Move Your Pregnant Body
No doubt about it, exercise is a big plus for both you and your baby. It can help you:
- feel better – At a time when you wonder if this strange body can possibly be yours, exercise can increase your sense of control and boost your energy level. Not only does it make you feel better by releasing endorphins (naturally occurring chemicals in your brain), appropriate
- relieve backaches and improve your posture by strengthening and toning muscles in your back, butt, and thighs
- reduce constipation by accelerating movement in your intestine
- prevent wear and tear on your joints (which become loosened during pregnancy due to normal hormonal changes) by activating the lubricating synovial fluid in your joints
- help you sleep better by relieving the stress and anxiety that might make you restless at night
- look better – Exercise increases the blood flow to your skin, giving you a healthy glow.
- prepare you and your body for birth – Strong muscles and a fit heart can greatly ease labor and delivery. Gaining control over your breathing can help you manage pain. And in the event of a lengthy labor, increased endurance can be a real help.
- regain your prepregnancy body more quickly – You’ll gain less fat weight during your pregnancy if you continue to exercise (assuming you exercised before becoming pregnant). But don’t expect or try to lose weight by exercising while you’re pregnant. For most women, the goal is to maintain their fitness level throughout pregnancy.
What’s a Safe Exercise Plan When You’re Pregnant?
If you exercised regularly before becoming pregnant, continue your program, with modifications as you need them. If you weren’t fit before you became pregnant, begin slowly and build gradually as you become stronger. Whatever your fitness level, you should talk to your doctor about exercising while you’re pregnant.
Discuss any concerns you have with your doctor. You may need to limit your exercise if you have pregnancy-induced high blood pressure, early contractions, vaginal bleeding, premature rupture of your membranes (also known as your water) breaking early.
What Kinds of Exercises Can You Do?
Many women enjoy dancing, swimming, water aerobics, yoga, pilates, biking, or walking. Swimming is especially appealing, as it gives you welcome buoyancy. Try for a combination of cardio (aerobic), strength, and flexibility exercises, and avoid bouncing.
Many experts recommend walking. It’s easy to vary the pace, add hills, and add distance. If you’re just starting, begin with a moderately brisk pace for a mile, 3 days a week. Add a couple of minutes every week, pick up the pace a bit, and eventually add hills to your route. Whether you’re a pro or a novice, go slowly for the first 5 minutes to warm up and use the last 5 minutes to cool down.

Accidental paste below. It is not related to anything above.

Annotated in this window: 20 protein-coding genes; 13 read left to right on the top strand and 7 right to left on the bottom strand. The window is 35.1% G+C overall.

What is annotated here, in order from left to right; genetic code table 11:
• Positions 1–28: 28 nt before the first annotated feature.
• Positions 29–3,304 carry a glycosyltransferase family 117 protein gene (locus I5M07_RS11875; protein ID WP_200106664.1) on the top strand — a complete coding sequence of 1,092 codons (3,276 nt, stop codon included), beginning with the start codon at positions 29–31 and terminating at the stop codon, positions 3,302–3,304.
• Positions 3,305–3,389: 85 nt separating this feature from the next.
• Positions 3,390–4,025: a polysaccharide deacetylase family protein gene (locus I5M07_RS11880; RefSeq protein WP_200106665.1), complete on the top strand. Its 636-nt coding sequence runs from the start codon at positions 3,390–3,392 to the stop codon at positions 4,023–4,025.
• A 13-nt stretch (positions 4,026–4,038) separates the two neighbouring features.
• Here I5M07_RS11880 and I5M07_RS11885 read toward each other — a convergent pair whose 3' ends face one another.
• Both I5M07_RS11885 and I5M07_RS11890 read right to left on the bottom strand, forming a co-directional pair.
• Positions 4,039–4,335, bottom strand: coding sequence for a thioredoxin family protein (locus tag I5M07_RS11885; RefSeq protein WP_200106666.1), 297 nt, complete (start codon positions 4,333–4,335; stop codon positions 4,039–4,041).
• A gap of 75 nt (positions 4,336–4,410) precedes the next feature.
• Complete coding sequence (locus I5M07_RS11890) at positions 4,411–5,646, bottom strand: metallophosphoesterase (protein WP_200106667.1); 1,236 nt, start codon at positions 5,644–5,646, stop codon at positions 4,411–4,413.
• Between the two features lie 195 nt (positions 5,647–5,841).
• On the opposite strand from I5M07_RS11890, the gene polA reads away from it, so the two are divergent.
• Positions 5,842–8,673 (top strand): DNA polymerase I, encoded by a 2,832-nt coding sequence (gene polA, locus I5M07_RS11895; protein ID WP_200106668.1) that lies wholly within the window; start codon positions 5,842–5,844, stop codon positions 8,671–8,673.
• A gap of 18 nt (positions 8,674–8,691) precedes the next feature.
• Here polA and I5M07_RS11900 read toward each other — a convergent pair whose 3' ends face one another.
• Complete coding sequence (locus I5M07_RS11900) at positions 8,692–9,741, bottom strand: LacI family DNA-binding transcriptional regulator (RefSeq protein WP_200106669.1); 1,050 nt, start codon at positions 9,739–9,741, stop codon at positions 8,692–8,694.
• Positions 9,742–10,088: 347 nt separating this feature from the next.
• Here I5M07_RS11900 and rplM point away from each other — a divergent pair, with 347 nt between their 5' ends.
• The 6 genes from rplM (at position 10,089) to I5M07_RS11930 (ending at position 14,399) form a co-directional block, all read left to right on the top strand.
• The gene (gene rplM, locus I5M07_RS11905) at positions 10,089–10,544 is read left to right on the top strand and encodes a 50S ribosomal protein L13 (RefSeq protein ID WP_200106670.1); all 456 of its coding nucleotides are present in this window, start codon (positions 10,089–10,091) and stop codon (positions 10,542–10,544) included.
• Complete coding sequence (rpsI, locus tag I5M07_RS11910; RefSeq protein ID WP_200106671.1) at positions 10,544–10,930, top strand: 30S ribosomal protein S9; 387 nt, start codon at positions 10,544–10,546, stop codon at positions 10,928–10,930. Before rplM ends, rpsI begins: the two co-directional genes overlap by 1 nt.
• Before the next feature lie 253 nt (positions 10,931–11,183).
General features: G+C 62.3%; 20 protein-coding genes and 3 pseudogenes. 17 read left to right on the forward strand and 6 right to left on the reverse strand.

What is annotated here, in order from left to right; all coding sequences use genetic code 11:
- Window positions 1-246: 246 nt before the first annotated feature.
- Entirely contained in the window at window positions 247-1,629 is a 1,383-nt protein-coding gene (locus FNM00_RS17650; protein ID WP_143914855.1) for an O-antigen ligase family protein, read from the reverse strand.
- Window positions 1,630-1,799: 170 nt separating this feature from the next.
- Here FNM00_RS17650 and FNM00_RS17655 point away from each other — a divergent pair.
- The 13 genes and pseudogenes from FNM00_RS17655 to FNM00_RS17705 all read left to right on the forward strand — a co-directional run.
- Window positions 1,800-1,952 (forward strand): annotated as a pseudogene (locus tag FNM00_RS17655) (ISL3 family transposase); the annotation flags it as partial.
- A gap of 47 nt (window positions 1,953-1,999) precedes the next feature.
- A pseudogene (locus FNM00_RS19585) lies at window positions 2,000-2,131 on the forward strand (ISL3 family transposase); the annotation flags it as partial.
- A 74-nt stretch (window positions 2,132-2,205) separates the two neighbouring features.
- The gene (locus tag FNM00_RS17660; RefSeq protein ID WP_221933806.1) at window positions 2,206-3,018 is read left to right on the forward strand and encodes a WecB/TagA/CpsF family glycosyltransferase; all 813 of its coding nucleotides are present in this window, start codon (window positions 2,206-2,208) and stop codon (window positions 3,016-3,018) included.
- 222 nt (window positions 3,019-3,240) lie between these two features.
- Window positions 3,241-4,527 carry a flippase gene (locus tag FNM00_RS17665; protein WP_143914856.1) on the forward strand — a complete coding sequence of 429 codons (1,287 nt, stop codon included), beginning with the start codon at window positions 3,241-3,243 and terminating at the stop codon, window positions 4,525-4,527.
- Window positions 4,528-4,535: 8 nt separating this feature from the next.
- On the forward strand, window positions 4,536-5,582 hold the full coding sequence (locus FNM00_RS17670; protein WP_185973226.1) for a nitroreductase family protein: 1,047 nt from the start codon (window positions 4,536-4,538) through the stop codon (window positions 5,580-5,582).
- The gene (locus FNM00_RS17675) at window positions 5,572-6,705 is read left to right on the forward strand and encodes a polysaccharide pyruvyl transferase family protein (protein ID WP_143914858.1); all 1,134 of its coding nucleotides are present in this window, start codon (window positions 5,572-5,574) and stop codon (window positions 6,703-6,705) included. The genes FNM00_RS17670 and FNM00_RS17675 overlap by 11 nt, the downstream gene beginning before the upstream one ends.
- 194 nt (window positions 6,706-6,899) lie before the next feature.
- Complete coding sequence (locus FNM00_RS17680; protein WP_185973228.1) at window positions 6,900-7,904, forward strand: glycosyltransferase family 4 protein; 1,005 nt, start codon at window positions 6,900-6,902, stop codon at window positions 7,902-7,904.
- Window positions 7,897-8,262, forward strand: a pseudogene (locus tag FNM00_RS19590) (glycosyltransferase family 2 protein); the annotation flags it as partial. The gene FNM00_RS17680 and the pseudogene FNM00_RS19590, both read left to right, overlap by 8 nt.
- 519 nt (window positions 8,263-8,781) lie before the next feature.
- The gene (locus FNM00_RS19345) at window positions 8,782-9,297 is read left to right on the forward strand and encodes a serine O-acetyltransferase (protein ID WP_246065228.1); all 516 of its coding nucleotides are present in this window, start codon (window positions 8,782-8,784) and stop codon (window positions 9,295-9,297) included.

Listen to your body’s warnings. Many women, for example, become dizzy early in their pregnancy, and as the baby grows, their center of gravity changes. So it may be easy for you to lose your balance, especially in the last trimester.
Your energy level may also vary greatly from day to day. And as your baby grows and pushes up on your lungs, you’ll notice a decreased ability to breathe in more air when you exercise. If your body says, “Stop!” – stop!
Your body is signaling that it’s had enough if you feel:
- heart palpitations (your heart pounding in your chest)
- shortness of breath
- pain in your back or pelvis
You should keep your heart rate below 160 beats per minute.
It also isn’t good for your baby if you become overheated because temperatures greater than 102.6 degrees Fahrenheit (39 degrees Celsius) could cause problems with the developing fetus – especially in the first trimester – which can potentially lead to birth defects. So don’t overdo exercise on hot days.
When the weather is hot, try to avoid exercising outside during the hottest part of the day (from about 10 AM to 3 PM) or exercise in an air-conditioned place. Also remember that swimming makes it more difficult for you to notice your body heating up because the water makes you feel cooler.
What Exercises Should You Avoid?
Most doctors recommend that pregnant women avoid weight training and sit-ups after the first trimester, especially women who are at risk for preterm labor.
Lifting reduces the blood flow to the kidneys and uterus, and exercises done on your back (including sit-ups and leg lifts) cause your heart rate to drop, also decreasing the flow of oxygenated blood to your body and the baby. It’s better to tone your abdominal muscles while on all fours, by relaxing and then tightening your muscles as you exhale.
It’s also a good idea to avoid any activities that include bouncing, jarring, leaping, a sudden change of direction or a risk of abdominal injury.
Typical limitations include contact sports, downhill skiing, scuba diving, and horseback riding.
Although some doctors say step aerobics is acceptable if you can lower the height of your step as your pregnancy progresses, others caution that a changing center of gravity makes falls much more likely. If you do choose to do aerobics, just make sure to avoid becoming extremely winded or exercising to the point of exhaustion.
And check with your doctor if you experience vaginal bleeding, unusual pain, dizziness or lightheadedness, unusual shortness of breath, racing heartbeat or chest pain, fluid leaking from your vagina or uterine contractions.
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